Medicolegal Issues

Stroke during delivery: $35.4M verdict

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Stroke during delivery: $35.4M verdict
During delivery, a 25-year-old woman had a hemorrhagic stroke that left her unable to care for herself or her child.

Patient’s claim The patient’s neurologist failed to advise the ObGyn that the patient had a history of brain aneurysm and a venous varix, which increased the risk for stroke during labor and delivery. The patient had shared her history with the ObGyn, and she requested that her neurologist contact the ObGyn.

Neurologist’s defense There was no negligence. The entire medical file had been delivered to the ObGyn. Any negligence was on the part of the ObGyn for failure to educate herself as to the patient’s condition.

Verdict A $35.4 million Massachusetts verdict was returned against the neurologist, including $12.9 million for past and future pain and suffering, $4 million for past medical care, $11 million for future medical care, $4.5 million for the husband’s loss of consortium, $1.5 million for lost wages, and $1.5 million for the child’s loss of consortium.

IUGR detected but not immediately treated: $15.5M settlement
During a prenatal visit at 38 weeks’ gestation, a mother’s ObGyn saw signs of intrauterine growth restriction (IUGR) but did not order ultrasono- graphy to confirm the diagnosis or induce labor. When born 15 days later, the baby had a low birth weight and low Apgar scores. The child has permanent brain injury due to hypoxia.

Parents’ claim The ObGyn should have confirmed the presence of IUGR and appropriately managed the mother’s prenatal care. The child’s injuries could have been prevented if an earlier delivery had occurred.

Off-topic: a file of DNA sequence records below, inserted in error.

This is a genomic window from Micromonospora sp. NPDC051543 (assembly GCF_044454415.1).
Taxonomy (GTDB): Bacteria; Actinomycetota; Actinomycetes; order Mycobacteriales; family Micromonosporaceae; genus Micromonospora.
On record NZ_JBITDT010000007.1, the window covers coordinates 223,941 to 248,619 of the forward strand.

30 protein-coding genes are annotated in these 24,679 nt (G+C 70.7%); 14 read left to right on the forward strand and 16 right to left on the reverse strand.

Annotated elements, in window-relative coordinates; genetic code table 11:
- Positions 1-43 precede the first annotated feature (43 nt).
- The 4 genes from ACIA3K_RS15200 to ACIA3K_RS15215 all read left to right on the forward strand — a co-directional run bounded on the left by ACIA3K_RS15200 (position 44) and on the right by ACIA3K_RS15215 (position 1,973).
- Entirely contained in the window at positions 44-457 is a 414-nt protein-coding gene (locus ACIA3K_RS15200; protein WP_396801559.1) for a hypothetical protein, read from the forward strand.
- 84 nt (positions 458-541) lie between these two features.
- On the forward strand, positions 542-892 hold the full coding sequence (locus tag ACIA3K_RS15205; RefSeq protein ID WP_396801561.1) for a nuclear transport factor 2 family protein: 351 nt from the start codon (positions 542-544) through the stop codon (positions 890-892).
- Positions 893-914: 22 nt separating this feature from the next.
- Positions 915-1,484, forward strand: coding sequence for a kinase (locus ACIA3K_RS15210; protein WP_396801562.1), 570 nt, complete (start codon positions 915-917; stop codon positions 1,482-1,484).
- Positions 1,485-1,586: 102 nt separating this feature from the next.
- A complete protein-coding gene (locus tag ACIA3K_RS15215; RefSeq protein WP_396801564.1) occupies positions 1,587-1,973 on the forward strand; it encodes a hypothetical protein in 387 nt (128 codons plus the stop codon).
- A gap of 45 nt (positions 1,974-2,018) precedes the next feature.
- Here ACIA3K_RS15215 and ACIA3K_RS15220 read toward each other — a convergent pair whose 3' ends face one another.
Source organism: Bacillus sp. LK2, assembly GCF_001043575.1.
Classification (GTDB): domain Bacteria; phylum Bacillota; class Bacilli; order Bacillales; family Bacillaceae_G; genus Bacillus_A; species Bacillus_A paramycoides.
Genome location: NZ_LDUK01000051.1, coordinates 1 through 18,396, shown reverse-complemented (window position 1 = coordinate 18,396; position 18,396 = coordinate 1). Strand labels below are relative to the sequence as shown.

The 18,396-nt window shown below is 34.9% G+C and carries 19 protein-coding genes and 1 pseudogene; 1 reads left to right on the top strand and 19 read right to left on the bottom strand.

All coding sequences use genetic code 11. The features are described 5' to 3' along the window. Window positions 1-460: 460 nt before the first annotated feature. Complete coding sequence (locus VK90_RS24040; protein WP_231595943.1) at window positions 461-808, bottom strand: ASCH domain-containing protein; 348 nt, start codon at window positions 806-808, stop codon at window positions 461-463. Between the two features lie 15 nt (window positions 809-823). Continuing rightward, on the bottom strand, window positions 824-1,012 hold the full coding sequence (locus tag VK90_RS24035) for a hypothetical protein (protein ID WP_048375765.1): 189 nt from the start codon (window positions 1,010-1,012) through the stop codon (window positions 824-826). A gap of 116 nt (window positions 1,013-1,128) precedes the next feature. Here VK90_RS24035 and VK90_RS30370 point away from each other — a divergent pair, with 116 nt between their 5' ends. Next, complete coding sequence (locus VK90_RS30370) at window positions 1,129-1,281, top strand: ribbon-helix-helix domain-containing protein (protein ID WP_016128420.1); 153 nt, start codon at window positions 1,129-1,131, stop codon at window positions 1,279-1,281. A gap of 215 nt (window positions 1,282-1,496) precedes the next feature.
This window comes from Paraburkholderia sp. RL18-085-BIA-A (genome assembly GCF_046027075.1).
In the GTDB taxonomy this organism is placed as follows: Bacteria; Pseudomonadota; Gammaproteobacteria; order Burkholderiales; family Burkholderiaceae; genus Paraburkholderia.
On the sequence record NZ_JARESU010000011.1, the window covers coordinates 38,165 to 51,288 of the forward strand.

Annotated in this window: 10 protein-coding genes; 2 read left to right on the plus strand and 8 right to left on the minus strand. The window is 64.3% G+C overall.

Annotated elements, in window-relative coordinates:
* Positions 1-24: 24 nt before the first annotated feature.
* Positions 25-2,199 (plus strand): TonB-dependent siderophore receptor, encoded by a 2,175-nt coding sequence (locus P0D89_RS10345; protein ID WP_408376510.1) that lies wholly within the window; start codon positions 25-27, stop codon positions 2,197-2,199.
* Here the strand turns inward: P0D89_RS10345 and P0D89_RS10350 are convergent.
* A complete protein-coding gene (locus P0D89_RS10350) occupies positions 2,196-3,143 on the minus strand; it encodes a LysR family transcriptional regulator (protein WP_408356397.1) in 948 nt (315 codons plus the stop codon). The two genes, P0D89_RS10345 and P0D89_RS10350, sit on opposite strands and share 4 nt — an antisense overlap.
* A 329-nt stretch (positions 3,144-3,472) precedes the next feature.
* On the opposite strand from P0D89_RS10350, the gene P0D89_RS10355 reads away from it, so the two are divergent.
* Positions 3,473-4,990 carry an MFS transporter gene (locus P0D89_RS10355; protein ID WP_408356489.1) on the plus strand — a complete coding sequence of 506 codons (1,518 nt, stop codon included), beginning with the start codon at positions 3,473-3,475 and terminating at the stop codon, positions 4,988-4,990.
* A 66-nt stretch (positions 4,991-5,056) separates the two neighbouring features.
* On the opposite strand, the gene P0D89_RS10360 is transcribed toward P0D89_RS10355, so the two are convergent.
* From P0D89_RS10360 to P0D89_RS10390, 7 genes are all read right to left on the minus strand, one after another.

Physician’s defense The case was settled during the trial.

Verdict A $15.5 million Illinois settlement was reached.

Ureter injured during total abdominal hysterectomy
A 40-year-old woman with uterine fibroids, excessive bleeding, and pelvic pain underwent total abdominal hysterectomy performed by her ObGyn.

Postoperatively, the patient reported abdominal pain, but she was discharged from the hospital. Two days later, she returned to the emergency department reporting continued and increasing abdominal pain and urine leakage. The ObGyn referred her to a urologist who diagnosed stricture of the left ureter with a ureterovaginal fistula. A nephrostomy procedure was performed. Three months later, left ureter reimplantation surgery was completed.

Patient’s claim The ObGyn was negligent in injuring the ureter during hysterectomy, in not identifying the injury during surgery, and in not diagnosing and treating the injury in a timely manner, despite the patient’s reports of increasing pain.

Physician’s defense The case was settled during the trial.

Verdict A $350,000 Virginia settlement was reached.

Breech presentation but cesarean not performed
When her water broke, a mother was admitted to the hospital. The ObGyn ordered induction of labor but deferred vaginal examination to avoid infection. After labor was induced, a nurse noticed the presence of meconium. She performed a vaginal examination and found that the baby was in breech position; she did not immediately contact the ObGyn. After several hours of labor, the baby was born limp and not breathing with a heart rate of 50 bpm. The baby was resuscitated but sustained severe brain damage.

Parents’ claim The mother should have been examined before induction of labor. When it was determined that the baby was in breech position, a cesarean delivery should have been ordered. Communication between the nurse and ObGyn was poor.

Defendants' defense There was no negligence; labor was managed according to the standard of care.

Verdict A New Jersey defense verdict was returned.

These cases were selected by the editors of 
OBG Management from Medical Malpractice Verdicts, Settlements, & Experts, with permission of the editor, Lewis Laska ( The information available to the editors about the cases presented here is sometimes incomplete. Moreover, the cases may or may not have merit. Nevertheless, these cases represent the types of clinical situations that typically result in litigation and are meant to illustrate nationwide variation in jury verdicts 
and awards.

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